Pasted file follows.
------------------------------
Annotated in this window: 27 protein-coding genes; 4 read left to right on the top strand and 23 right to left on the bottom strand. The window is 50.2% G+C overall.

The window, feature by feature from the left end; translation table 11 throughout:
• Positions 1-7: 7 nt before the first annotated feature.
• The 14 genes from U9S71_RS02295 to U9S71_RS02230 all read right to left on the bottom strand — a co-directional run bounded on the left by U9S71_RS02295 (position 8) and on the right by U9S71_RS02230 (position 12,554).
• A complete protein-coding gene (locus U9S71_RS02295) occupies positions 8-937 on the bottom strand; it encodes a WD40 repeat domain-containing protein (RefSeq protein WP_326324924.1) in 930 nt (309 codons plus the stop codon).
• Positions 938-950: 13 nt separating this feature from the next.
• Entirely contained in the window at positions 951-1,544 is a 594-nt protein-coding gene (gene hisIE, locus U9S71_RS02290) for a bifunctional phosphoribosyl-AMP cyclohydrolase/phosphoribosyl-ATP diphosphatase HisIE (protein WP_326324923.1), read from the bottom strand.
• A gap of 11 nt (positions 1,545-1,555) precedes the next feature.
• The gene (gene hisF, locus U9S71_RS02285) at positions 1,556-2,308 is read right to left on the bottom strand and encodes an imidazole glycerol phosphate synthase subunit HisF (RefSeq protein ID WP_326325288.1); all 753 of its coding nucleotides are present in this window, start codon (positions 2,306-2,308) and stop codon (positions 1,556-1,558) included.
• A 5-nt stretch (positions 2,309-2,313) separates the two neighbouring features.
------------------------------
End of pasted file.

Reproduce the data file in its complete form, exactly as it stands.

Annotated in this window: 27 protein-coding genes; 4 read left to right on the top strand and 23 right to left on the bottom strand. The window is 50.2% G+C overall.

The window, feature by feature from the left end; translation table 11 throughout:
• Positions 1-7: 7 nt before the first annotated feature.
• The 14 genes from U9S71_RS02295 to U9S71_RS02230 all read right to left on the bottom strand — a co-directional run bounded on the left by U9S71_RS02295 (position 8) and on the right by U9S71_RS02230 (position 12,554).
• A complete protein-coding gene (locus U9S71_RS02295) occupies positions 8-937 on the bottom strand; it encodes a WD40 repeat domain-containing protein (RefSeq protein WP_326324924.1) in 930 nt (309 codons plus the stop codon).
• Positions 938-950: 13 nt separating this feature from the next.
• Entirely contained in the window at positions 951-1,544 is a 594-nt protein-coding gene (gene hisIE, locus U9S71_RS02290) for a bifunctional phosphoribosyl-AMP cyclohydrolase/phosphoribosyl-ATP diphosphatase HisIE (protein WP_326324923.1), read from the bottom strand.
• A gap of 11 nt (positions 1,545-1,555) precedes the next feature.
• The gene (gene hisF, locus U9S71_RS02285) at positions 1,556-2,308 is read right to left on the bottom strand and encodes an imidazole glycerol phosphate synthase subunit HisF (RefSeq protein ID WP_326325288.1); all 753 of its coding nucleotides are present in this window, start codon (positions 2,306-2,308) and stop codon (positions 1,556-1,558) included.
• A 5-nt stretch (positions 2,309-2,313) separates the two neighbouring features.